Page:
7 Budgeting Tips From A Girl Who Loves To Spend Money


By Rachela Forcellese

I am terrible with money. Managing and saving money has always been one of my worst skills. Or, at least, I thought I was. I really thought it was hopeless, but last year I saved $10,000 and moved my ass out to L.A. to pursue my dreams. Seriously. So if I can do that, anyone can. Here were some things that helped me. 

1. Know how much you make in one paycheck.

In order to really figure out how much you are spending, it’s even more important to know how much you’re making. Most of my life, I’ve waited tables which means a lot of cash tips. Cash makes it really easy to lose track of how much you are making since you can just spend it right away. But even if you aren’t receiving the normal paycheck every week, you can still keep track. I bought a cute little planner and wrote down what I made each night. That way I could get an average of what I was making each week and could budget from that. I also didn’t allow myself to spend the money I made until the following week, after it was all budgeted and accounted for. I made one trip to the bank each week.

2. Keep your credit cards at home!

This one was crucial for me, because there was a period of time where I racked up several thousand dollars in debt from over-spending. I found that if the credit cards stayed in my drawer at home, then there was no chance for me to decide, “It’s okay if I use it just this once!” And if you’re nervous about building credit, just keep a small balance on the card every month like Netflix. That way you are building credit without really spending on your card.

3.set up one budget for necessities, and one for fun.

If you allow yourself certain amounts on food or gas or bills, then you can figure out how to not overspend. If you don’t set a budget for your groceries you can end up buying whatever. Plan meals. Plan plan plan. The more you plan the more you can set aside portions of money for these things.

4. Take advantage of the restrictions set by your bank account.

Most savings accounts have a limit on how many times you can withdraw from it and how much you have to have in the account to keep it free. I always put money I did not want to spend directly into my savings, and if I had to withdraw, I had to think about the fee. Plus, having a minimum means you can’t take it all out. Take advantage of these types of things, because if you’re feeling weak or unmotivated there’s nothing like a pesky fee to keep you from taking out money you shouldn’t be spending anyway.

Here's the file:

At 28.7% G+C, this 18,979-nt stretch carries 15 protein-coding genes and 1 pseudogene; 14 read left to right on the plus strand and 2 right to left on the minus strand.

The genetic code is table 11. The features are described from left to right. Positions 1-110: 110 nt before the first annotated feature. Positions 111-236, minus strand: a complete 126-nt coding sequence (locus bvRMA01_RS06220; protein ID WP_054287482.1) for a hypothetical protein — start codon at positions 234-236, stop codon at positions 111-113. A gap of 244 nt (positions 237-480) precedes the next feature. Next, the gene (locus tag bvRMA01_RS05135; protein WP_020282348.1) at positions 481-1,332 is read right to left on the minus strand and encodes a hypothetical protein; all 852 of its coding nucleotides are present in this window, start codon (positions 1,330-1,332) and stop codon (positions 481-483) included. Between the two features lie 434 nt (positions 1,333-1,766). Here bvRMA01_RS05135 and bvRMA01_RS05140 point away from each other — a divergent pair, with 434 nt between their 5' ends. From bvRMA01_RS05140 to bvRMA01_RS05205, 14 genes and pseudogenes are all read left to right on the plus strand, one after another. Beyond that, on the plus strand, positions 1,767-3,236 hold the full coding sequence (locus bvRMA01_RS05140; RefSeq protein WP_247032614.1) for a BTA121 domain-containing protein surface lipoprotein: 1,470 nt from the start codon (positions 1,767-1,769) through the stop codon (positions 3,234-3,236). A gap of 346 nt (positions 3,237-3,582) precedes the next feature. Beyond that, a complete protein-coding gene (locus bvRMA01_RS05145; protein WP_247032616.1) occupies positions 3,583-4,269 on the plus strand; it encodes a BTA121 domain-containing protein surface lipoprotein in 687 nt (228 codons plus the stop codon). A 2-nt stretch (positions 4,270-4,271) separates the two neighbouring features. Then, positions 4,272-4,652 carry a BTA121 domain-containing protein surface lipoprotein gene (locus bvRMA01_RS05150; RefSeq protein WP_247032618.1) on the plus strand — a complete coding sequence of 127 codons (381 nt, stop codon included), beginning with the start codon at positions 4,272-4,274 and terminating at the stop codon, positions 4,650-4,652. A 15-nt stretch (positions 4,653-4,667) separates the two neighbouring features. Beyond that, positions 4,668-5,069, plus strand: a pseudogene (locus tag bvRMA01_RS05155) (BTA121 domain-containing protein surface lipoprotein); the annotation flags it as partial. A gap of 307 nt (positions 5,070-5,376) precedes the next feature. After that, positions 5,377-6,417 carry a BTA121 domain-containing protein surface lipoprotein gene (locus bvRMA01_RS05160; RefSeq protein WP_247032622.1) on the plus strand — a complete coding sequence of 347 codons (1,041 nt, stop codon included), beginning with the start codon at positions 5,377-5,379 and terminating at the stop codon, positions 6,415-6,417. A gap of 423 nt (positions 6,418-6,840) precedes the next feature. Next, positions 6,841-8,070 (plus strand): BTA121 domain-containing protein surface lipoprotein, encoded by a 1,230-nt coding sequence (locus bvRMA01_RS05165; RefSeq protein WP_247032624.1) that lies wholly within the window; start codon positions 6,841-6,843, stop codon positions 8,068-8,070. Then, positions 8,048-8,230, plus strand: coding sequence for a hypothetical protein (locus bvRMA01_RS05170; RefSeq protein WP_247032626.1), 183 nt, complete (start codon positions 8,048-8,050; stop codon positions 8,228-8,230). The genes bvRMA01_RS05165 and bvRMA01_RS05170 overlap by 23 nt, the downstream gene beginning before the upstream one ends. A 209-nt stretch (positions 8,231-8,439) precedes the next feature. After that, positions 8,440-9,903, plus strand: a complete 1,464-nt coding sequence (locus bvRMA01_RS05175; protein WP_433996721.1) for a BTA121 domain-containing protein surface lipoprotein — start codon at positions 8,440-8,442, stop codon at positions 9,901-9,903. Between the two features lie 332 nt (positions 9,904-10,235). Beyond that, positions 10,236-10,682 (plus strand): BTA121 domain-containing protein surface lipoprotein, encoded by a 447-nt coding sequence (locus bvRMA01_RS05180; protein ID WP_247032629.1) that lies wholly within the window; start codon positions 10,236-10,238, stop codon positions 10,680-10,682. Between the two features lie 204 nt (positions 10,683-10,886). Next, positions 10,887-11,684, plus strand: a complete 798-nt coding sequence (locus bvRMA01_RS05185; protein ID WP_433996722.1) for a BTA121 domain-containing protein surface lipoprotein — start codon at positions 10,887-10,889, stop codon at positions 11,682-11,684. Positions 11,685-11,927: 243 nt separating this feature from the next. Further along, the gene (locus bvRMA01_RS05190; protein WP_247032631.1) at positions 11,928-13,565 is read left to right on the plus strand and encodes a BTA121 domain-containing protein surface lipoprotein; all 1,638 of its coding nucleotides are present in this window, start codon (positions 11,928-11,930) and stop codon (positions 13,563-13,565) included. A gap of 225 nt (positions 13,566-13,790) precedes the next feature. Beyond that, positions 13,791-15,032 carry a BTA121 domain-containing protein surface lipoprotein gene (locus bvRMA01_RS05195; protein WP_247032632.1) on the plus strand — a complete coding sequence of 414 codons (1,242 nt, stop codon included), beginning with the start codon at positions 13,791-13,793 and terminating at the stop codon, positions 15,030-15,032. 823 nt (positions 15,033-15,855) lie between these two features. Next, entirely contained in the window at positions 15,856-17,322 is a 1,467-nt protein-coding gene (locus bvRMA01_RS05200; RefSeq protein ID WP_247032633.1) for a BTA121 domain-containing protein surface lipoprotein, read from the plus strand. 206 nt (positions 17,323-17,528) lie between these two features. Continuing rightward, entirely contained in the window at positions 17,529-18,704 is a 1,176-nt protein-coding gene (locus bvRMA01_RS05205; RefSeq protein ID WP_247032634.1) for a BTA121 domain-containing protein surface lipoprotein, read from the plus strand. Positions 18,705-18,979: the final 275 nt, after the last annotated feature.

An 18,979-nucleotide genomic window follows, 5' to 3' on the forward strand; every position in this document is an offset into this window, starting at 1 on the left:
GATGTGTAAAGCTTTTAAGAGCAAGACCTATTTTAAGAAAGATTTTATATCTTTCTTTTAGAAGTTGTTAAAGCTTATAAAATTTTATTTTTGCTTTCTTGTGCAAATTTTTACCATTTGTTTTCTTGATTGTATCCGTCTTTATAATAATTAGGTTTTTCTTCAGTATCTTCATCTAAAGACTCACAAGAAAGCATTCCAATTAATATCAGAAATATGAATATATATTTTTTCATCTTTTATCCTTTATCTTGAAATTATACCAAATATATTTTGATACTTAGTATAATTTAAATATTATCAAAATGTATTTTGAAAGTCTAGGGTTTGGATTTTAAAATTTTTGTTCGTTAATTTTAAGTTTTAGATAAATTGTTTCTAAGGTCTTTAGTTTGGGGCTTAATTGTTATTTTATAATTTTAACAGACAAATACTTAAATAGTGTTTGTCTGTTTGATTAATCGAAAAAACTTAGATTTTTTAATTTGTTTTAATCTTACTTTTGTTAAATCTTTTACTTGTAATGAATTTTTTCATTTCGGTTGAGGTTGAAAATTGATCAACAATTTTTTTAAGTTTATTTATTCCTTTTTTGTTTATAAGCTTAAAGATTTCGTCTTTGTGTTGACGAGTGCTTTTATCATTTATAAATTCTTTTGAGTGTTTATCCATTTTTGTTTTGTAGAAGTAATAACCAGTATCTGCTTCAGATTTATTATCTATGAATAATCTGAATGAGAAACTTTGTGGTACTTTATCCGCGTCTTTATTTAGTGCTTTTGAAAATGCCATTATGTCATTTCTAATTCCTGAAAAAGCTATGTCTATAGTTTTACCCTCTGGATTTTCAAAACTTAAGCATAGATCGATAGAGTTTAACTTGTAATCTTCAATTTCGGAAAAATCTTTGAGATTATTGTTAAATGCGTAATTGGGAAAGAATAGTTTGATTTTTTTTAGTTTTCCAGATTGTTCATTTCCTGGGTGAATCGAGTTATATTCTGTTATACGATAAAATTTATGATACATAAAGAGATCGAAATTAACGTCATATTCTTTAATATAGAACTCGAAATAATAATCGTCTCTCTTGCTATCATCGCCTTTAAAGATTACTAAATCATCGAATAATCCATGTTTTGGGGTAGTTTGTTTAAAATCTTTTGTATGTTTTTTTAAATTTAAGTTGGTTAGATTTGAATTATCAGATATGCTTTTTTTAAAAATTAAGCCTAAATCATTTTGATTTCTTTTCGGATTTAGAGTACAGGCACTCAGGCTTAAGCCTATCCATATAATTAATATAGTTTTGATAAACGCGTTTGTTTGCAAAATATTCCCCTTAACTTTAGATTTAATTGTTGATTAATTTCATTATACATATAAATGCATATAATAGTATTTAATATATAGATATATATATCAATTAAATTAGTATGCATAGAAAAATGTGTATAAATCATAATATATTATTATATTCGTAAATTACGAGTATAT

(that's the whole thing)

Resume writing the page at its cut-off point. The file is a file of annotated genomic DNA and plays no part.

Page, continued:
5. Always make sure you are saving *something*.

It’s crucial. Even if it’s just $50 a week. I lived with my parents at the time so I was able to put more away each week. And after a little while, it’s really motivating to see your savings account grow. You no longer have to worry about every little expense because if there’s an emergency, you can cover it! Any amount counts because any amount will help build your account.

6. Try to resist buying something each week.

I love online shopping, but it’s the most dangerous kind of shopping because you don’t even have to put on pants. But every time I put something into my cart, I tried to ask myself, “Will I still love this as much in a month or two?” Most of the time, the answer is no. I would also try and think of past things I’ve bought that I absolutely “needed” and half of the time I didn’t wear or use that item anymore. That help put everything into perspective.

7. Save up *FOR* something.

Having a reason to save really helps and can be motivating. For me, it was saving enough money to live where I wanted in California. Saving up for a dream or goal, no matter how small, makes you want to put money into your account. You don’t even have to spend it on that item or trip if you don’t want to in the end. But it’s a good practice to help save.

It’s important to think about saving money in a similar way as eating well or working out; once you get into the habit, it becomes much easier. Remember to still treat yourself and enjoy your money from time to time…you can’t totally deprive yourself or you just won’t succeed.

Rachela is part of the Contributing Writer Network at Thirty On Tap. The views and opinions expressed in Contributing Writer articles reflect those of the author and do not necessarily reflect the official policy or position of the site.

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